Mick: We have a significant number of partners, including Google. Our Digital Hub Alliance consists of over 100 companies and is growing. We want to create a holistic platform for our clients to plug into - we believe in an open architected environment.
Matthew: CoreLogic offers some unique data sets - can you talk about your one for floods?
Mick: In the US, we are partnered with the Federal Emergency Management Agency (FEMA). Evaluating flood risk is difficult - it can be an intensive manual process and the peril changes over time. At CoreLogic, we provide an automated digital solution where we can provide very specific readings for FEMA. Through our data, we've been able to model what the ground floor (or “1st storey” in the US) elevation of a building is.
Matthew: What is CoreLogic doing to help banks and insurers to understand and manage their climate change risk?
Mick: Climate change has been at the fore in the insurance industry for 10 or 15 years. A big change is that financial services companies are now realising how important it is for them to understand climate risk and exposure. There is strong demand to understand, for example, exposure of a mortgage portfolio. CoreLogic has worked with many companies and several government agencies to help them quantify and understand what these risks look like.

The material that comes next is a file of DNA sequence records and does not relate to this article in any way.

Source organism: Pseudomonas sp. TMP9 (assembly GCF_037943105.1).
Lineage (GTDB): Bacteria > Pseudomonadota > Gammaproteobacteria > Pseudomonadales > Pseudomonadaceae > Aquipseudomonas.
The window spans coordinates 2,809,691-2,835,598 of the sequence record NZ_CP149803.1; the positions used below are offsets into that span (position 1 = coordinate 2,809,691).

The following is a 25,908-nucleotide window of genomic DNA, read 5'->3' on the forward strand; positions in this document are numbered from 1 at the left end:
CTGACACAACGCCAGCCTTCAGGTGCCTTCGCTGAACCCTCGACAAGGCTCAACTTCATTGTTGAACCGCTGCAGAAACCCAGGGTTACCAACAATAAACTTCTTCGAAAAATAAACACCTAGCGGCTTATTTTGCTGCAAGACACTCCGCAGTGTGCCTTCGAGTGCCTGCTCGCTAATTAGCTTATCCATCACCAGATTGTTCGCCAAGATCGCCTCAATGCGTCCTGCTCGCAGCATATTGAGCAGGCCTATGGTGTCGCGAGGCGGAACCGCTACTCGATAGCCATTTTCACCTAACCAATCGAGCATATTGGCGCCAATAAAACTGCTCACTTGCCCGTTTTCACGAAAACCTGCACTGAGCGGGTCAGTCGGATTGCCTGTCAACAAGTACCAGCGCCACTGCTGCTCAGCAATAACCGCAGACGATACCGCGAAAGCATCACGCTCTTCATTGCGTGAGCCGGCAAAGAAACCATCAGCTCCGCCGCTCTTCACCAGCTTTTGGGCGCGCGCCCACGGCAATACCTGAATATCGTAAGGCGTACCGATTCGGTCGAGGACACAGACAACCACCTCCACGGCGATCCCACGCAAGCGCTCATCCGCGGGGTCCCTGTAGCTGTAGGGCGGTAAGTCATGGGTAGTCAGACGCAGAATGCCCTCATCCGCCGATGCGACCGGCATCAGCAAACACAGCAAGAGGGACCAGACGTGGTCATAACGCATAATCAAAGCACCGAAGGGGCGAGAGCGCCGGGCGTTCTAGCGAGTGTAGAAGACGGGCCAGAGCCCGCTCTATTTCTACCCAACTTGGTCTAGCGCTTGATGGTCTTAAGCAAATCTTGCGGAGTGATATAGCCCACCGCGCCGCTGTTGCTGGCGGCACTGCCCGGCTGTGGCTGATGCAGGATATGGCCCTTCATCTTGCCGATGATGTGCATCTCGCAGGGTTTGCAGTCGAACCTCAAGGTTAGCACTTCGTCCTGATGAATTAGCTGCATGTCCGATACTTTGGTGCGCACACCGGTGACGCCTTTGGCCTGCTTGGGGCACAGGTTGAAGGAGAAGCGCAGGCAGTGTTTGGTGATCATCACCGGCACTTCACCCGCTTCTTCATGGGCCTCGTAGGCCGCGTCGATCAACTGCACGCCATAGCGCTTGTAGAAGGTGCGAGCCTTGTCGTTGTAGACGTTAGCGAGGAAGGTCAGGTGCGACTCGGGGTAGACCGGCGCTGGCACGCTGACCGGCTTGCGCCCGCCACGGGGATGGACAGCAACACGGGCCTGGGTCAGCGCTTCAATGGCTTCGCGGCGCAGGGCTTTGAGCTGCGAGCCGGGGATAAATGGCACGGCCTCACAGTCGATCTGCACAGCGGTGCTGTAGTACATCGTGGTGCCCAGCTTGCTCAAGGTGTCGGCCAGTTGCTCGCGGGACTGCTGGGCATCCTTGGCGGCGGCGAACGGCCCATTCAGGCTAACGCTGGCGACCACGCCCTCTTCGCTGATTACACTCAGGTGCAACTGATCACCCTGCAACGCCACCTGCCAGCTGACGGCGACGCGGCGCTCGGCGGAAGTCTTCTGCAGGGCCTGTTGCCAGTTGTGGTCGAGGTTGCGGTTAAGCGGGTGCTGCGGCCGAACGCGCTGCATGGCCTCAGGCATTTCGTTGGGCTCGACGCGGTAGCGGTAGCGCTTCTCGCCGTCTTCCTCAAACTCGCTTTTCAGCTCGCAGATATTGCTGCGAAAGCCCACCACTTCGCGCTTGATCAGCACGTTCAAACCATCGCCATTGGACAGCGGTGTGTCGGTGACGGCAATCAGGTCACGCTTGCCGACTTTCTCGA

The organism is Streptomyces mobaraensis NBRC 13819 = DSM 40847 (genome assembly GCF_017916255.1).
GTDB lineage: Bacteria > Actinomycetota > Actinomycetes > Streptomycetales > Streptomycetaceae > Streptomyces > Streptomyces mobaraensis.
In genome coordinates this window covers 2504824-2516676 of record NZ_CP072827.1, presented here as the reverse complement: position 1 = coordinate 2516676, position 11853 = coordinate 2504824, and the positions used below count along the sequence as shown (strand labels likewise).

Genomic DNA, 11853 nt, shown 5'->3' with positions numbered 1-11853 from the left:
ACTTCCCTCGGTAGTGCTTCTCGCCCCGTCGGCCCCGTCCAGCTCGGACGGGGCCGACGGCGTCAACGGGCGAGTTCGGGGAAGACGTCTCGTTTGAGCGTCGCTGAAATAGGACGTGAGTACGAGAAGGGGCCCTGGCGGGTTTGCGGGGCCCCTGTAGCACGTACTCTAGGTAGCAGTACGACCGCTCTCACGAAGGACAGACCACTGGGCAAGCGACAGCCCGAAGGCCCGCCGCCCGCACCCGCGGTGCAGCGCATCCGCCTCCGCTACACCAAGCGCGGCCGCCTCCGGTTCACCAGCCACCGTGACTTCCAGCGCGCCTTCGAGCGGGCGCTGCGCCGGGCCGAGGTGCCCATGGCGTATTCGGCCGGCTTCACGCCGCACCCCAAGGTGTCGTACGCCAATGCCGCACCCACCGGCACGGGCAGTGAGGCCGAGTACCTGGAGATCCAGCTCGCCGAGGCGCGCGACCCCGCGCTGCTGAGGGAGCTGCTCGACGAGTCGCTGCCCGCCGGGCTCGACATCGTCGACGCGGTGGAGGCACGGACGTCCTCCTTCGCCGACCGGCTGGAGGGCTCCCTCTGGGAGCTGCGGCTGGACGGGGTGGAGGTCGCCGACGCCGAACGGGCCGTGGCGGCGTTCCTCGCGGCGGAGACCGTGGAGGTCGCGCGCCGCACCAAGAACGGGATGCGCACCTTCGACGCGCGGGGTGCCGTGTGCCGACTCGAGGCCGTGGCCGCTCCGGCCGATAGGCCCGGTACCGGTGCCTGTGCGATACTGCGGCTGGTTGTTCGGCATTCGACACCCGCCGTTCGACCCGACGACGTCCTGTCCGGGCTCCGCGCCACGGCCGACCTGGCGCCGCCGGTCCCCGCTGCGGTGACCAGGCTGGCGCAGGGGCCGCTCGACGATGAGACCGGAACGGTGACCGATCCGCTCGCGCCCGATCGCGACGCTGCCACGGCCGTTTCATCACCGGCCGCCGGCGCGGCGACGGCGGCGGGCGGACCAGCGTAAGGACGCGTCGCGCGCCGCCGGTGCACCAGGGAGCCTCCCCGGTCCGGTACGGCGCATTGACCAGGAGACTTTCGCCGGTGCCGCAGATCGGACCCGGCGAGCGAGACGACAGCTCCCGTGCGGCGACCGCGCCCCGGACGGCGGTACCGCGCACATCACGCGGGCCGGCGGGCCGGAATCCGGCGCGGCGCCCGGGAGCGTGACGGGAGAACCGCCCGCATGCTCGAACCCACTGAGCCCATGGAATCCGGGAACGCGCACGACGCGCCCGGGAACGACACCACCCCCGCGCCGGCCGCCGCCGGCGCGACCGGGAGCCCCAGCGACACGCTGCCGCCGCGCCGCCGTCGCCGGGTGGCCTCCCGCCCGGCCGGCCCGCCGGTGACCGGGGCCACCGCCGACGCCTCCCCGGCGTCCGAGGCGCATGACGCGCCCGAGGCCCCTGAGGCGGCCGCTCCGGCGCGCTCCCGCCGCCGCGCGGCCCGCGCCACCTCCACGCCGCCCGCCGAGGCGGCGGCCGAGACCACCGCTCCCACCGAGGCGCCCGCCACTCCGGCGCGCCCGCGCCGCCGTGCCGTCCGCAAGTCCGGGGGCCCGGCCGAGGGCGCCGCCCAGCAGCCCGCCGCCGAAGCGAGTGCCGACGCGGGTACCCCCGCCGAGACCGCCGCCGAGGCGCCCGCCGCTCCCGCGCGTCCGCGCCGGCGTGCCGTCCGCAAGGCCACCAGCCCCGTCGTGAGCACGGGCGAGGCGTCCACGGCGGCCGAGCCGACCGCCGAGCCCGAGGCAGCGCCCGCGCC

Matthew: Are you doing anything to help with remote claims assessment?
Mick: There's a lot of manual work in the claims process. Our claims platform, Claims Connect, helps lower expenses, provides more accuracy and the ability to adjudicate losses all the way through the cycle. The insurer’s client can then have significantly faster cycle times, from loss to repair and closure of the claim.
Matthew: What does Stone Point’s recent investment in CoreLogic mean for the company?
Mick: Stone Point was founded through Marsh, so they have roots in the insurance industry. They have been an amazing partner so far - they are focused on growing the value of our business, and therefore value to our clients.
Matthew: Who should people contact to find out more about what you're doing?
Mick: Reach out to me directly. I would love to talk to anyone who's interested in learning more about CoreLogic or just talking about the industry in general. I have a passion for insurance.